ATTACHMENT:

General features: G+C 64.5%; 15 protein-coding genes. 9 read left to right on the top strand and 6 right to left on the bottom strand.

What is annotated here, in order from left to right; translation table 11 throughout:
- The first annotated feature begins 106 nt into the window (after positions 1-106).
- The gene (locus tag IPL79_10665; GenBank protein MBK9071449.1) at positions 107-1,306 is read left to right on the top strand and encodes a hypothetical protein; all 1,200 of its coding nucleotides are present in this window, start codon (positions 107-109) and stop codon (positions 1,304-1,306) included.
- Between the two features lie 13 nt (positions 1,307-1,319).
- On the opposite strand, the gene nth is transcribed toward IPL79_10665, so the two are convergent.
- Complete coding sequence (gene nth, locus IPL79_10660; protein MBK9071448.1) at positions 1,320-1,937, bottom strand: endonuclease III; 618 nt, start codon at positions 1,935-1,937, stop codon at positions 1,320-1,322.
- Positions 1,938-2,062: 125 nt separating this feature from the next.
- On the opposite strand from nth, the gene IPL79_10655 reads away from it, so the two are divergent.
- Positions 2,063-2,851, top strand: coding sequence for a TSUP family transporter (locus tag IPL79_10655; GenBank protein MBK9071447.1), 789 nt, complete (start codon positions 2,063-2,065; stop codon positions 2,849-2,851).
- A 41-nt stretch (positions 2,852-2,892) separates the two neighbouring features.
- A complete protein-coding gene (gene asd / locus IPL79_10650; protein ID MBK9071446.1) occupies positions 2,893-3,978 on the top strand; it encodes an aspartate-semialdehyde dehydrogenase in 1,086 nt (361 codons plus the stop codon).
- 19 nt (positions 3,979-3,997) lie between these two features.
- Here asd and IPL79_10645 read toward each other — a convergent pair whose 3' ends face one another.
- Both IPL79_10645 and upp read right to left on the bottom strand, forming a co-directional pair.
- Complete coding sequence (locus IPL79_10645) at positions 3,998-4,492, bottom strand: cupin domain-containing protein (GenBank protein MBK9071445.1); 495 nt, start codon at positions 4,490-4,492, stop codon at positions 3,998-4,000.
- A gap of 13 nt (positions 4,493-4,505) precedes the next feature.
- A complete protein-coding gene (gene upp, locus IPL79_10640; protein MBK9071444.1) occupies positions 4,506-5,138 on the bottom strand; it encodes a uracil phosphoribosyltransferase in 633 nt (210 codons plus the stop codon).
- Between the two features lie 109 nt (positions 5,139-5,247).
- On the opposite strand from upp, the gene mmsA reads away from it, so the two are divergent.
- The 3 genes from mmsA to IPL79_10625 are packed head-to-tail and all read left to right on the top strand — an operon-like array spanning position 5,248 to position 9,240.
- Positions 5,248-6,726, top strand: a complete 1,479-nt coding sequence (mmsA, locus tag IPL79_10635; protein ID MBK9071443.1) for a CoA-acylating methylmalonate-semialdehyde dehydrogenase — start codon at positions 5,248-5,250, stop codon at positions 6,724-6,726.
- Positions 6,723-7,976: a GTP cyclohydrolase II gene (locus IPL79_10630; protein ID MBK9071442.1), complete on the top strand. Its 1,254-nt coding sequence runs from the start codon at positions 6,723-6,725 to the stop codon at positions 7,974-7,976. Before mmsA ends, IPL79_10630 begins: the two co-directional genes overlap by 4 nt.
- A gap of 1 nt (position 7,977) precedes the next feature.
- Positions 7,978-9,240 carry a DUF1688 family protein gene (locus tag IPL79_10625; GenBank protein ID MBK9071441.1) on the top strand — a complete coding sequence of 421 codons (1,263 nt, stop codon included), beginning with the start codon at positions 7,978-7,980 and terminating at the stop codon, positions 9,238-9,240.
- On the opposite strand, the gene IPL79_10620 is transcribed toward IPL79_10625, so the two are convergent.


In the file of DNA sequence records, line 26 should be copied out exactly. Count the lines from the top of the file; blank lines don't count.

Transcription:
- On the opposite strand, the gene IPL79_10620 is transcribed toward IPL79_10625, so the two are convergent.